Steph Martin

Stephanie Martin, a writer and editor in Colorado, has two teenage daughters.

Boston—Amid intense criticism, Rolling Stone magazine attempted to defend its cover image of a youthful, innocent-looking Dzhokhar Tsarnaev, the accused Boston Marathon bomber. Critics called the cover “insulting” and a “slap in the face” to Boston and the bombing victims. Several retailers, including CVS Pharmacies and 7-Eleven, announced they won’t carry that edition.

In response to the cover, Massachusetts State Police Sgt. Sean Murphy released unauthorized images of a bloody, injured Tsarnaev being captured. “This guy is evil,” said Murphy, who now faces discipline. “This is the real Boston bomber. Not someone fluffed and buffed for the cover of Rolling Stone.”

Tsarnaev has pleaded not guilty to the April 15 bombing, which killed three people and injured dozens more. He’s also accused of killing a police officer while on the run.

Rolling Stone defended the cover, saying, “The fact that Dzhokhar Tsarnaev is young, and in the same age group as many of our readers, makes it all the more important for us to examine the complexities of this issue and gain a more complete understanding of how a tragedy like this happens.”

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Washington Post media critic Erik Wemple agreed, saying Tsarnaev appeared to be a “well-balanced” member of society, and the story’s point is “to account for how he slid off the rails.” Wemple added, “He wasn’t an animal, at least to his peer group, for the longest time.”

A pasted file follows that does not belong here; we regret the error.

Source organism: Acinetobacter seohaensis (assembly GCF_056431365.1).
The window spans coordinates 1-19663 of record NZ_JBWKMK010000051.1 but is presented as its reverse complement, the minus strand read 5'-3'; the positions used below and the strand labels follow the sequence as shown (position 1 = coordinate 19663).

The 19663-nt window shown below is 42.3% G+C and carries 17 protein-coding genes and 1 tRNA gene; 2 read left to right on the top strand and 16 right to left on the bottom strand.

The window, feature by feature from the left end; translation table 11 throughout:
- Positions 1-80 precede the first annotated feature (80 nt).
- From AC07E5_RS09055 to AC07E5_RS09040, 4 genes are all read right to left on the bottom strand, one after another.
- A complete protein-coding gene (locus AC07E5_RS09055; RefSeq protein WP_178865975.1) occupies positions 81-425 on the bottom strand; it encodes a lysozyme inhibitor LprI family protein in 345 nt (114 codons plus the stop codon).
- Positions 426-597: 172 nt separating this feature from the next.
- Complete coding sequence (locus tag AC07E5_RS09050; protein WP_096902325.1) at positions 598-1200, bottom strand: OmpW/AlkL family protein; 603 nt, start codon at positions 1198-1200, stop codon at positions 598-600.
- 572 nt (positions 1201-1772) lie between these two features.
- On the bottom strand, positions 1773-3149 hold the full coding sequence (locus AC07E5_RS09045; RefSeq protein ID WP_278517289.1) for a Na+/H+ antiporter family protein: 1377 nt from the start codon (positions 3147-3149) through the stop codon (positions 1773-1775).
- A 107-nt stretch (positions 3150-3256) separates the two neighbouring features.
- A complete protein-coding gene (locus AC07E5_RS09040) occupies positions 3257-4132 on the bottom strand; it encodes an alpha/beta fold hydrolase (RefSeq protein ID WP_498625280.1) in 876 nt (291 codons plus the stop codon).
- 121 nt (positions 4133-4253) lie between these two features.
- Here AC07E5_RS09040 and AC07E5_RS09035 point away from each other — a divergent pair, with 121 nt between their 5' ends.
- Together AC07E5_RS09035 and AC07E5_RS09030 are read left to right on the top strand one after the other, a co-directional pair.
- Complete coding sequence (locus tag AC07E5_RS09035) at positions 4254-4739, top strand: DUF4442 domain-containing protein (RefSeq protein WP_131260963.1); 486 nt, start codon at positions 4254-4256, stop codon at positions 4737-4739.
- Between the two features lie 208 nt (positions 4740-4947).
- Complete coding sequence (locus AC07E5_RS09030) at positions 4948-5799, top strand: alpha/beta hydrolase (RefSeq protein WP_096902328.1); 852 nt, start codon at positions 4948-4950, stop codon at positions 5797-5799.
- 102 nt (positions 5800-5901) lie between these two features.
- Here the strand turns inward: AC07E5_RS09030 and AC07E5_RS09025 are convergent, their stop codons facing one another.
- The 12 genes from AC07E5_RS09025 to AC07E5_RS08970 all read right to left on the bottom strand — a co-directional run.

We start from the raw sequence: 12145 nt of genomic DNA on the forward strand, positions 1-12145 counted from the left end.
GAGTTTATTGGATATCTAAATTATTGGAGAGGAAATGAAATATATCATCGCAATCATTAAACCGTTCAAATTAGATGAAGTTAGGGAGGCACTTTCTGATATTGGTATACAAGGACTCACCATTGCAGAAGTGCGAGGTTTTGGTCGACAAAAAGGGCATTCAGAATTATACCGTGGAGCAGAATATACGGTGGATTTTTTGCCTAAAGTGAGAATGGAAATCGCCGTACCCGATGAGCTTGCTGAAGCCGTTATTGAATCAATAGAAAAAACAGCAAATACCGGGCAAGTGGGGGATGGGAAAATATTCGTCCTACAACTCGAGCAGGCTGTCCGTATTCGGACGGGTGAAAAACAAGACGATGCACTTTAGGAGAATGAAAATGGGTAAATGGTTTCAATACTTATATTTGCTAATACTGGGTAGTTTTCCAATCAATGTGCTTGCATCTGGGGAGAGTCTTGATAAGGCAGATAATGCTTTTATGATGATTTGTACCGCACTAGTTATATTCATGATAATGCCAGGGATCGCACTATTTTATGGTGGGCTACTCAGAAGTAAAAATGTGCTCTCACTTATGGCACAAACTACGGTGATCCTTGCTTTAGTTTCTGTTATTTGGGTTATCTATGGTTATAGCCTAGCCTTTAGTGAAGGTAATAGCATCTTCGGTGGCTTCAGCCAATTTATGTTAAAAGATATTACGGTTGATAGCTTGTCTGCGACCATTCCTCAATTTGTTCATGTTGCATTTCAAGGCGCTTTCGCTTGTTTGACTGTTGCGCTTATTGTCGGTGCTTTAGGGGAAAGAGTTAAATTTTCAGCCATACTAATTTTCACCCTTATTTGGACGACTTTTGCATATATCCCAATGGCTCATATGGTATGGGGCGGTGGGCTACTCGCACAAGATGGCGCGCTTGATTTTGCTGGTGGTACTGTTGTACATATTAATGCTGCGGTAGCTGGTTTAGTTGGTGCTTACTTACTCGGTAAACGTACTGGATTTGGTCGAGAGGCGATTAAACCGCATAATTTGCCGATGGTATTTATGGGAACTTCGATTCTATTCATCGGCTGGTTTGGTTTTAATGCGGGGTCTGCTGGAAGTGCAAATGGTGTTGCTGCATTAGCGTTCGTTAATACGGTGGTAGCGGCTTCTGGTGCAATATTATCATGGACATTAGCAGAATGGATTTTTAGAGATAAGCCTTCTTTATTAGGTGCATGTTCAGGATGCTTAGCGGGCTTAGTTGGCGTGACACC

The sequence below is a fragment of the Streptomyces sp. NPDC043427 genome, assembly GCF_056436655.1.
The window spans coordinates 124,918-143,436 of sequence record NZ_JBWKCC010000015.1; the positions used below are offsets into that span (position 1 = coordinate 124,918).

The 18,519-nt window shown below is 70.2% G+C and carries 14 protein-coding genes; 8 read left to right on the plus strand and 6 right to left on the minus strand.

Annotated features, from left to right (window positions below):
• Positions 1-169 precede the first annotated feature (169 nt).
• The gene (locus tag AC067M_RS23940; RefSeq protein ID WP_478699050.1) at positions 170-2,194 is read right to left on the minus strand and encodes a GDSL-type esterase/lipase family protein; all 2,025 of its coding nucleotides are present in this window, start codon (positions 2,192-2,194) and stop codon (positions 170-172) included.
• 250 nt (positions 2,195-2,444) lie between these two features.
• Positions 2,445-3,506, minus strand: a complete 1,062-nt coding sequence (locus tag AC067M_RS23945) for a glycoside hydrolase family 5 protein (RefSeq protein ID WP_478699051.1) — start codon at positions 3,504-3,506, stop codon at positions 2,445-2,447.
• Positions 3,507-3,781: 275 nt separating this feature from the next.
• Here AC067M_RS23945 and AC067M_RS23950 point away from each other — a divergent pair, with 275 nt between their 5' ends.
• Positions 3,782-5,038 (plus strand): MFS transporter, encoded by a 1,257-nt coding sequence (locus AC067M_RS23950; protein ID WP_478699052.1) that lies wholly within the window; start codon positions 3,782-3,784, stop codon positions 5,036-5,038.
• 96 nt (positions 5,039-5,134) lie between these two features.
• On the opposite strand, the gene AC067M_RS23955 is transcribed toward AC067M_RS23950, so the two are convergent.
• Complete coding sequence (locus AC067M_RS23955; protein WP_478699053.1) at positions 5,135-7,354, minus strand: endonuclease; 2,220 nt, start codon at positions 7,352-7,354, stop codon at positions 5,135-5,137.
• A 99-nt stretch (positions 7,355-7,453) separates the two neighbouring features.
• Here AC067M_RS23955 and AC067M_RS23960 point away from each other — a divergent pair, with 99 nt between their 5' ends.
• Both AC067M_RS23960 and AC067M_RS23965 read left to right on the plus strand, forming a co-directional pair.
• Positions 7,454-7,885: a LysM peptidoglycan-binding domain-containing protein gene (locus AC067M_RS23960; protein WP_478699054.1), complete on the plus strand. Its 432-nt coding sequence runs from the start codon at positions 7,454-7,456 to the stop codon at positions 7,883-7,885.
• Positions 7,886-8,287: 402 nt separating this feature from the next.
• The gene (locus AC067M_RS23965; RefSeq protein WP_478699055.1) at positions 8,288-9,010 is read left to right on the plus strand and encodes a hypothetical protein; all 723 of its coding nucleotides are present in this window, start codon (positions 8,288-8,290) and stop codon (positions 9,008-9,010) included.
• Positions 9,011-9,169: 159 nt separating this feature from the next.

New Yorker columnist Ian Crouch said the backlash shows how tragedy can lead to “close-mindedness” and “culture-wide self-censorship.”

But Ed Kelly, president of the Professional Fire Fighters of Massachusetts, insisted that the cover gives the wrong message. “[Tsarnaev] gave up any innocence he had on April 15,” he said. “What he did to a city, a country, we’re never going to forgive him for it. We’re not going to cower from it. It disturbs us that our media chooses to celebrate it.”

Sources: cnn.com, nbcnews.com, rollingstone.com

Discussion Questions:

  • What’s your reaction to this cover image? How do you feel about the outcry it has caused? In your opinion, is the magazine celebrating and glamorizing Tsarnaev or just trying to figure him out? Explain.


  • Do we, as a society, have an obligation to attempt to understand what’s behind terrorism? What are the potential consequences of paying either too much or too little attention to the reasons behind these violent acts?


  • How do you feel about someone being labeled as “evil” or unforgivable because of an act he or she allegedly committed? Does a suspect such as Tsarnaev deserve any kind of benefit of the doubt or any gestures of forgiveness? Why or why not?


  • What do you think might have pushed Tsarnaev over the edge? Do you think there’s any chance he could be rehabilitated or come to see the error of his ways? Explain.


  • How does it feel to know that a young person who’d led a fairly normal life could allegedly commit such heinous acts? Does that tend to make you suspicious of what your friends and classmates might be capable of?


  • What effects does terrorism have on society as a whole and on individuals just trying to live their lives? Do you agree that it’s made us more intolerant and closed-minded? Why or why not?


  • How do you feel when your enemies garner attention because of or despite what they’ve done to you? Do you try to take revenge or spark a backlash against your enemies? Do you try to convince others to feel the same way about people you dislike? Explain.

Scripture links: 2 Chronicles 7:14; Psalm 9:3-6; Matthew 26:51-54; Luke 6:27-36; Luke 23:34; and James 3:13-18.

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